About the Collection–What is Fragmenta Manuscripta?
Fragmenta Manuscripta is a collection of manuscript fragments that date from the eighth through the seventeenth centuries. The fragments in the collection originated as parts of completed manuscripts (handwritten books). Manuscripts normally consist of a number of pages, called folia, with lines of handwritten text, decoration, and miniature paintings called illuminations (see Manuscript Decoration for more). The fragment may have originally belonged to a religious text, like a bible, book of hours, or breviary. Many fragments in the collection come from legal texts or from popular secular texts, like the chivalric romance the Roman de la Rose.
The collection consists of over 200 fragments that were gathered together long after the Middle Ages. Manuscripts continued to be prized possessions centuries after their production. As the centuries progressed, however, collectors valued different parts of manuscripts, rather than the whole product. This is how a collection of fragments came into existence. Obsessed with collecting folia with the illuminations or decorations, folia were unceremoniously cut from their original bindings and entered a new stage of their life in other collections.
The desire for manuscripts declined after the invention of the printing press in the fifteenth century because they were seen as old fashioned. Ideas towards old manuscripts began to change in the eighteenth century when antiquarians took an interest in collecting manuscript leaves and fragments for their scholastic value and value as works of art. The unwanted manuscripts were also sometimes used to help assuage the cost of bookbinding. Parchment is strong and this material was often removed from manuscripts and used as pastedowns or binding strips in new bindings. Sometimes, a piece of parchment may even be used as a new book cover, as in this example from our collection of medieval manuscripts. Other fragments were even made into clothing! As the fragments leave their original medieval context and begin a new life, they continue to provide useful clues for scholars today. We can reconstruct complete texts that no longer exist based on the survival of a manuscript fragment. We can also learn about the history of writing, binding, illuminating, collecting and the formation of modern libraries and museum collections.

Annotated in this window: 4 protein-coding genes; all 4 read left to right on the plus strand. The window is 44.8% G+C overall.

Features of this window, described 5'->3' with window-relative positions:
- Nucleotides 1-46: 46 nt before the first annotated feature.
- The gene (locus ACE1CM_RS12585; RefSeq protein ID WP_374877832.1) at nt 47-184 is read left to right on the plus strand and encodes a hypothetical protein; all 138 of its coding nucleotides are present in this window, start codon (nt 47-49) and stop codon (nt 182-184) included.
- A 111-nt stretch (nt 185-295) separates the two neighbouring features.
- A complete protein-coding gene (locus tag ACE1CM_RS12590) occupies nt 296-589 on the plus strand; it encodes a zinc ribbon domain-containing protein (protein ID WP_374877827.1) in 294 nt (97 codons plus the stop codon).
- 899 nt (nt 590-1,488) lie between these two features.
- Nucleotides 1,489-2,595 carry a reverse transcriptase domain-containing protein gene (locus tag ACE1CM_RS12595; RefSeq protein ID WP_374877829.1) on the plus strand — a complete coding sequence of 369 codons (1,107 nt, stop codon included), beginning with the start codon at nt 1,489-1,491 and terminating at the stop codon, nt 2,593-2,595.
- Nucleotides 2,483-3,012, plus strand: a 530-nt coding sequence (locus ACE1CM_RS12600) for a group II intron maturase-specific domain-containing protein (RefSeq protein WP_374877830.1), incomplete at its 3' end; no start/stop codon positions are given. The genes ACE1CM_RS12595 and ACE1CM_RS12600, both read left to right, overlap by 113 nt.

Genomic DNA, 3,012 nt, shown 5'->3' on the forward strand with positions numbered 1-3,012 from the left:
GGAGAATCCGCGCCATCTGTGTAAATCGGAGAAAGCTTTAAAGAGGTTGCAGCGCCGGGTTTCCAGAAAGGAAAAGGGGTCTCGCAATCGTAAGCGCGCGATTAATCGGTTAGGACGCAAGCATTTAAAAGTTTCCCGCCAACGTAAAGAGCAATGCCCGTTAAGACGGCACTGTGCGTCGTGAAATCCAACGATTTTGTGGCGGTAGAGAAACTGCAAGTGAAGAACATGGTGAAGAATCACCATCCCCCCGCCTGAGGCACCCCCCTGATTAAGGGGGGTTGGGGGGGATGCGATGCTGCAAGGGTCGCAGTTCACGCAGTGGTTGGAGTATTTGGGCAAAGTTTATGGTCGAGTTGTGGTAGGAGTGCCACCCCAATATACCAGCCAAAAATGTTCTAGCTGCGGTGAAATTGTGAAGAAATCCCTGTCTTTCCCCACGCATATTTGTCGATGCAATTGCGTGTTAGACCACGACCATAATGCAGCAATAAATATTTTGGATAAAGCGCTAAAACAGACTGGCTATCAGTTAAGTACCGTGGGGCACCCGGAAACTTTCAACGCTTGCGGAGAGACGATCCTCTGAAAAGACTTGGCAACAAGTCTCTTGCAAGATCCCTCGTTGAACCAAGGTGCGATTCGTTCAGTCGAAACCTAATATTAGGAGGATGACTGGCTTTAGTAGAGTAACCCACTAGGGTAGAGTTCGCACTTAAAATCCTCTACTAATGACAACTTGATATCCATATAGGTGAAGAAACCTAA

You can explore many different facets of Medieval life and collecting history by clicking on topics on the menu to the left.
 Christopher de Hamel, Cutting up Manuscripts for Pleasure and Profit (Charlottesville: Book Arts Press, 1996), 5.
 De Hamel, Cutting up Manuscripts for Pleasure and Profit, 8-10.
 De Hamel, Cutting up Manuscripts for Pleasure and Profit, 5-6.
 For example, "Courtly Love under the Bishop's Mitre," Manuscript.ku.dk, The Arnamagnaean Institute, University of Copenhagen, October 28, 2016, https://manuscript.ku.dk/motm/courtly-love-under-the-bishops-mitre/; Erik Kwakkel, "Binders, Damage, Fragments. Destroying Medieval Books--And Why That's Useful," Medieval Books, October 31, 2014, https://medievalbooks.nl/2014/10/31/destroying-medieval-books-and-why-thats-useful/
 Milton McC. Gatch, “Fragmenta Manuscripta and Varia at Missouri and Cambridge,” Transactions of the Cambridge Bibliographical Society 9 (1990):435-6.